January 05, 2001, 2:49 PM — WASHINGTON -- The U.S. Court of Appeals has sided with Microsoft Corp. in a procedural matter, limiting the ability of the company's opponents to fire separate volleys in the government's antitrust case.
The court, in a ruling released late Friday, is restricting Microsoft's opponents, which include Dulles, Va.-based America Online Inc., to filing a single joint brief that's expected to support the government's antitrust action. Microsoft, in legal papers filed last week, said the filing of separate briefs by its opponents would be "unfair."
In the schedule set by the court, AOL, the Project to Promote Competition & Innovation in the Digital Age, the Software & Information Industry Association and the Computer and Communications Industry Association will have to submit a joint brief by Jan. 12.
Groups expected to support Microsoft's position will be able to file two joint briefs. The Association of Competitive Technology and the Computing Technology Industry Association will file one brief, and the Association for Objective Law and the Center for the Moral Defense of Capitalism will also file a brief. Those are due Nov. 27.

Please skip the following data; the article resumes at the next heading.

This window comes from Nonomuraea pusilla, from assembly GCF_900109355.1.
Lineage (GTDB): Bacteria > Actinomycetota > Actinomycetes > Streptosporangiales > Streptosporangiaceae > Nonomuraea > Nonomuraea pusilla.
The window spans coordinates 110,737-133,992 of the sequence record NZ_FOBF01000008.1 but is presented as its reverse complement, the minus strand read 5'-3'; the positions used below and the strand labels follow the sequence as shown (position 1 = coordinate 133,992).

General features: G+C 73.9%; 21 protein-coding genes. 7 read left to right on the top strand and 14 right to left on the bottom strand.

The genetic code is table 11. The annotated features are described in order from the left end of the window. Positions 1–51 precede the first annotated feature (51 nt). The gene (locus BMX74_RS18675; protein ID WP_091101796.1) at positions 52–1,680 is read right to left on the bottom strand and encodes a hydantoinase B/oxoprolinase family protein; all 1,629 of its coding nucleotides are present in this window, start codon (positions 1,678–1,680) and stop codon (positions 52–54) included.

Several individuals were also given the court's permission to file briefs.
Lee A. Hollaar, a professor of computer science at the University of Utah and the primary technical expert for Caldera Inc. and Bristol Technology Inc. in their respective lawsuits against Microsoft, will file a brief.
Laura Bennett Peterson, a former law professor at Suffolk University in Boston, a former visiting scholar at the Hoover Institution at Stanford University and an economist at the President's Council of Economic Advisers during the Nixon administration, said her filing would be "nonpartisan" and could raise arguments in support of each side.
The court is also allowing Carl Lundgren, an economist, to file a brief.